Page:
Design Festa Volume 22 took over Tokyo Big Sight on Saturday and Sunday, November 26 & 27 2005 – and Horror.com was there! We weren't alone – 6,000 exhibitors and 51,000 attendees enjoyed the two-day, four-hall celebration of independent art and design.
The Design Festa Gallery – the namesake and creator of this huge event – is a hard-to-find exhibition space in the Harajuku area of Tokyo, Japan. It currently houses 12 spaces for artists – professional and non-professional - to exhibit. Artists can use the space however they wish.
The Design Festa events are an extension of the gallery's mission as an "open forum for any artist to express themselves!" The Design Festa creators call the event a "freestyle International Art Event", encompassing everything from painting to sculpture to clothing design to graffiti to body paint.
The first Design Festa event took place in Harumi at the International Trade Center in September 1994, with 2,500 exhibitors and 10,000 visitors. Over the past 11 years, the Festa has grown steadily – first occupying a single hall of Tokyo Big Sight, then two halls, and this year 4 full halls plus the atrium section and part of the outdoor area. Whereas the Gallery can only hold up to 12 artists at a time, the biyearly Festa events can showcase the work of thousands of artists – and bring in tens of thousands of potential fans.
Anyone – from the guy who paints on his bedroom walls to the professional graphic designer - can reserve a booth by paying a fee (from ¥18,900 – about USD$170). In that booth, you can display anything you wish to share.
This time around, there were plenty of goodies of interest to Horror fans - and Horror.com brought back Design Festa pictures  so you can see for yourself. At least three booths featured the work of independent movie special effects artists. They gave out free demos to attendees. If you had a few minutes to spare, you could walk away decorated with oozing sores or third eyeballs.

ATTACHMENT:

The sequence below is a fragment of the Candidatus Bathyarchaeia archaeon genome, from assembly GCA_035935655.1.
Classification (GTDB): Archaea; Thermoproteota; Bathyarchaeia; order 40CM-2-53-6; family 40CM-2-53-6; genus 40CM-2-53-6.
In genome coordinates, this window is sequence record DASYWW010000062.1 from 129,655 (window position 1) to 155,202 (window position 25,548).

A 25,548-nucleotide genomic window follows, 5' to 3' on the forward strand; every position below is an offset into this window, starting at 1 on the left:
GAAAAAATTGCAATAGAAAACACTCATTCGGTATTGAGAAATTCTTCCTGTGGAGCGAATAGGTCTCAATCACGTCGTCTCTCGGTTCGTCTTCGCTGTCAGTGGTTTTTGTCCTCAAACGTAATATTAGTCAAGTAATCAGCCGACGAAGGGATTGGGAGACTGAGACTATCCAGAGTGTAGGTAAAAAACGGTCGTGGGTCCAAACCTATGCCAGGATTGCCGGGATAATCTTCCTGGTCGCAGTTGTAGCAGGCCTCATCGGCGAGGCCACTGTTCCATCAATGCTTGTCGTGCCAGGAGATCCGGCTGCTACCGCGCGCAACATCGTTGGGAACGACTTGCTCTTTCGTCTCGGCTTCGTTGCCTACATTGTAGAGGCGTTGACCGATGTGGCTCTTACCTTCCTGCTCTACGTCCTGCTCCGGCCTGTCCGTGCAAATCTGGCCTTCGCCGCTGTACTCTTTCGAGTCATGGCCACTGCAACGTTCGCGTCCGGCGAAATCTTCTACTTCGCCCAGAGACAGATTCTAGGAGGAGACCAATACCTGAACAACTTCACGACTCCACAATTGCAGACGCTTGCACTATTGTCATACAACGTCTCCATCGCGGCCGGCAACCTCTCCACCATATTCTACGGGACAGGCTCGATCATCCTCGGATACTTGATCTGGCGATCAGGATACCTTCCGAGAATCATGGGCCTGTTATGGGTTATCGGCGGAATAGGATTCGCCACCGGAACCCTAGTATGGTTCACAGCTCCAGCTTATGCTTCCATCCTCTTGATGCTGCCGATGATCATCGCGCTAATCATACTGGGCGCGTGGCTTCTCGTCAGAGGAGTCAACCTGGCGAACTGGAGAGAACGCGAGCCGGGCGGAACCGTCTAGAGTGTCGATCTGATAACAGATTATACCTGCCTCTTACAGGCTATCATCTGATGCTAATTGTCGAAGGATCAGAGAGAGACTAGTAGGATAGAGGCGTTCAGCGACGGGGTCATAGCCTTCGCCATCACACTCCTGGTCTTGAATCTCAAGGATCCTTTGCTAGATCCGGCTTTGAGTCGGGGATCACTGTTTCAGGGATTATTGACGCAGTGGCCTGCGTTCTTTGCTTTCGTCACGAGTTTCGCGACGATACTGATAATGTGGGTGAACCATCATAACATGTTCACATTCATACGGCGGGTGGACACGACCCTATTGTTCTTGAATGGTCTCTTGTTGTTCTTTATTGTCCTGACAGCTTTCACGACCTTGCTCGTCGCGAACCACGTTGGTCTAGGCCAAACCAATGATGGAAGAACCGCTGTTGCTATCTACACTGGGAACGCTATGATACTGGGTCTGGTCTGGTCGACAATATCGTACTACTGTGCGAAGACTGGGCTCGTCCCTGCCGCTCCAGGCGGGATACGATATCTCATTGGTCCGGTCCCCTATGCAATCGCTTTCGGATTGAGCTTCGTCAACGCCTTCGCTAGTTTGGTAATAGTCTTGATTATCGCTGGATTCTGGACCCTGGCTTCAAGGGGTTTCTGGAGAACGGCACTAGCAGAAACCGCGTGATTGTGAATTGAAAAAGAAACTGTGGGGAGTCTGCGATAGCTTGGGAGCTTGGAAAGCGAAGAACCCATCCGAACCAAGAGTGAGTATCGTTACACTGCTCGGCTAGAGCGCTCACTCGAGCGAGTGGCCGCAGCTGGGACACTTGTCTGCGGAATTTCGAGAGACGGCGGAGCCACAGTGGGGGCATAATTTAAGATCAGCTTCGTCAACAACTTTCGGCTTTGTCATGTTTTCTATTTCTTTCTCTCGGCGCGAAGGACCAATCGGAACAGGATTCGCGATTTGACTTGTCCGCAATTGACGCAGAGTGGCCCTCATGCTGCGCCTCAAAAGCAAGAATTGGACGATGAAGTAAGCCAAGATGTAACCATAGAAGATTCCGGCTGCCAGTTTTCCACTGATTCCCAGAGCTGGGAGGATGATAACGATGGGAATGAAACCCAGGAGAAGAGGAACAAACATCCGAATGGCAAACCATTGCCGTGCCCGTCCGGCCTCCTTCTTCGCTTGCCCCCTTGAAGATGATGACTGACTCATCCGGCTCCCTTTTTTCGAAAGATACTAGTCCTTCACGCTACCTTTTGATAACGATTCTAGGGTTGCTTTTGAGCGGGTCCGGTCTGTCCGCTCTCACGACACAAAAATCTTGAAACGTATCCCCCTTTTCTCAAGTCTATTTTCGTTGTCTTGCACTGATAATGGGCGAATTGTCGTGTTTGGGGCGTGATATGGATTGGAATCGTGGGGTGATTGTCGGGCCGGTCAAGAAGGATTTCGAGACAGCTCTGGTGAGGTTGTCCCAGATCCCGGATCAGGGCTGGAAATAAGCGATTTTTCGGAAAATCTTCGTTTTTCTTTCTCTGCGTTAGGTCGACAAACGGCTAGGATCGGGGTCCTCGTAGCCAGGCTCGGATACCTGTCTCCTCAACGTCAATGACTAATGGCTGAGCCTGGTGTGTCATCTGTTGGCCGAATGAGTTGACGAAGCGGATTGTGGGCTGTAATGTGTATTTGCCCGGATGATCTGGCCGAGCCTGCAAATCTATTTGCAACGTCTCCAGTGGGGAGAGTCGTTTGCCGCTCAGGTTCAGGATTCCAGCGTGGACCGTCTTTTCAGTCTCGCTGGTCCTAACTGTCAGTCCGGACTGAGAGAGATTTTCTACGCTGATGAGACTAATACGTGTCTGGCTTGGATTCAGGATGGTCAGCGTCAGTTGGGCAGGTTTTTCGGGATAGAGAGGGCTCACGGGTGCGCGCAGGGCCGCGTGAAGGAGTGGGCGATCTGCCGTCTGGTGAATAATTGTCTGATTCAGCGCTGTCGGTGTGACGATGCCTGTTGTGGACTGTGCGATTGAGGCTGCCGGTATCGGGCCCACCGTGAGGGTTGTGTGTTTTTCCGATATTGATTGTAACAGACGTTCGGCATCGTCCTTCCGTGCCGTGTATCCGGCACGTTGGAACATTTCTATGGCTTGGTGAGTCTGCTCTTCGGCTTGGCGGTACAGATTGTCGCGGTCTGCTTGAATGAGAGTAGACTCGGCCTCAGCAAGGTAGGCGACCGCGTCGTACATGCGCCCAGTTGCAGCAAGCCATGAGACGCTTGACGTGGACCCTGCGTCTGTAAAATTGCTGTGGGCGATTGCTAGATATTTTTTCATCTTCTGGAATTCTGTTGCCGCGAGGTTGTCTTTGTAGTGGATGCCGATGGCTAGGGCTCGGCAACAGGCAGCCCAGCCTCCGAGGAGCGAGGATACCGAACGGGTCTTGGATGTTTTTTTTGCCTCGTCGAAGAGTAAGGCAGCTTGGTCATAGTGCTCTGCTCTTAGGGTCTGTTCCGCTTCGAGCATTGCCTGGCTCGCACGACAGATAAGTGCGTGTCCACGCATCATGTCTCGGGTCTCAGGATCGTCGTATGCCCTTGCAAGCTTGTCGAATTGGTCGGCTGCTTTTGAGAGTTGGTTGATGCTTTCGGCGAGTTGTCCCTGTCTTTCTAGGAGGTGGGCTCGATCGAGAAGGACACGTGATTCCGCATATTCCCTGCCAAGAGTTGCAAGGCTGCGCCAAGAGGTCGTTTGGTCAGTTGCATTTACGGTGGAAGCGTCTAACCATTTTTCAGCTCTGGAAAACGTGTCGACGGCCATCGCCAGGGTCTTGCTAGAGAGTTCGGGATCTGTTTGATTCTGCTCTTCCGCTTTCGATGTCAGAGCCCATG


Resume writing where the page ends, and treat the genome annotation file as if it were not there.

There were horror-themed vinyl dolls of all sizes and shapes, as well as metal sculptures reminiscent of Giger or 'Hellraiser'. Robots and monsters inhabited paintings and adorned clothing. One booth featured hand-crocheted monsters. Eerie Gothic dolls lay amid body parts, and plastic fetuses floated in cups. Many jewelry artists attended, with a heavy emphasis in silver. Skulls, werewolves, and even Jason masks adorned rings, necklaces, and bracelets.
The lights were dimmed in one of the halls. A DJ played to an electric light show while artists displayed goodies best enjoyed in the dark: lamps made of twisted metal, handmade candles, and glowing LCD coils wrapped around writhing models. Tim Burton-esque night-glow cemetery scenes covered one booth. In the center, huge sculptures of a monsters in battle were lit from beneath and cast scary shadows.
In addition to the booths, a schedule of planned live events took place. Fashion shows featured pretty women and men in wild fashions and even in body paint. Live bands played, and performance artists entertained passersby with planned routines or live painting demonstrations. The food court had an international flavor, featuring Russian, Mexican, Indian and Thai food as well as Japanese.
Volume 23 is already planned to take place May 20-21, 2006 at Tokyo Big Sight. If you're an artist interested in getting involved, you check out the official Design Festa website.
Pictures: Horror.com Design Festa #22 Photo Gallery 
Official Website: DesignFesta.com